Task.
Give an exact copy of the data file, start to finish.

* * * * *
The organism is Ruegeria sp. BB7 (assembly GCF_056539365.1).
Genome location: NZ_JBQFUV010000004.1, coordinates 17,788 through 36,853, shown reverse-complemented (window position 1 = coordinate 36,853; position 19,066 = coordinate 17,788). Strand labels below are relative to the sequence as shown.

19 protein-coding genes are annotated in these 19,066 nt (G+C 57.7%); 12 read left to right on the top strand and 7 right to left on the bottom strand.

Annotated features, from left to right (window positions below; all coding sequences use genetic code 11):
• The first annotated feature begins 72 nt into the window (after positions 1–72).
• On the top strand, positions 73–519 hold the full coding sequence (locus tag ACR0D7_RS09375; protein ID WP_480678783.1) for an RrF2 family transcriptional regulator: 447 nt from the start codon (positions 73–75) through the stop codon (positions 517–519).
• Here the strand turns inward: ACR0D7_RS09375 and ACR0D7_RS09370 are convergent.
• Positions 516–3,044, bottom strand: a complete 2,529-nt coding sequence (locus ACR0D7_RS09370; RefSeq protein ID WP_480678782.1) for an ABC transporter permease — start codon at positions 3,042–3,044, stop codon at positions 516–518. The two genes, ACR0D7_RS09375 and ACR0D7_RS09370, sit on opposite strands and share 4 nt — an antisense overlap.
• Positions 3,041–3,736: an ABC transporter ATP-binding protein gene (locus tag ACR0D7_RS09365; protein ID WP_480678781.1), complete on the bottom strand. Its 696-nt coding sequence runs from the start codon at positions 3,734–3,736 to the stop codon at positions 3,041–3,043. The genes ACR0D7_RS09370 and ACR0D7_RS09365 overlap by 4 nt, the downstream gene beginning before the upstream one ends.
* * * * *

The organism is Ruegeria sp. BB7 (assembly GCF_056539365.1).
Genome location: NZ_JBQFUV010000004.1, coordinates 17,788 through 36,853, shown reverse-complemented (window position 1 = coordinate 36,853; position 19,066 = coordinate 17,788). Strand labels below are relative to the sequence as shown.

19 protein-coding genes are annotated in these 19,066 nt (G+C 57.7%); 12 read left to right on the top strand and 7 right to left on the bottom strand.

Annotated features, from left to right (window positions below; all coding sequences use genetic code 11):
• The first annotated feature begins 72 nt into the window (after positions 1–72).
• On the top strand, positions 73–519 hold the full coding sequence (locus tag ACR0D7_RS09375; protein ID WP_480678783.1) for an RrF2 family transcriptional regulator: 447 nt from the start codon (positions 73–75) through the stop codon (positions 517–519).
• Here the strand turns inward: ACR0D7_RS09375 and ACR0D7_RS09370 are convergent.
• Positions 516–3,044, bottom strand: a complete 2,529-nt coding sequence (locus ACR0D7_RS09370; RefSeq protein ID WP_480678782.1) for an ABC transporter permease — start codon at positions 3,042–3,044, stop codon at positions 516–518. The two genes, ACR0D7_RS09375 and ACR0D7_RS09370, sit on opposite strands and share 4 nt — an antisense overlap.
• Positions 3,041–3,736: an ABC transporter ATP-binding protein gene (locus tag ACR0D7_RS09365; protein ID WP_480678781.1), complete on the bottom strand. Its 696-nt coding sequence runs from the start codon at positions 3,734–3,736 to the stop codon at positions 3,041–3,043. The genes ACR0D7_RS09370 and ACR0D7_RS09365 overlap by 4 nt, the downstream gene beginning before the upstream one ends.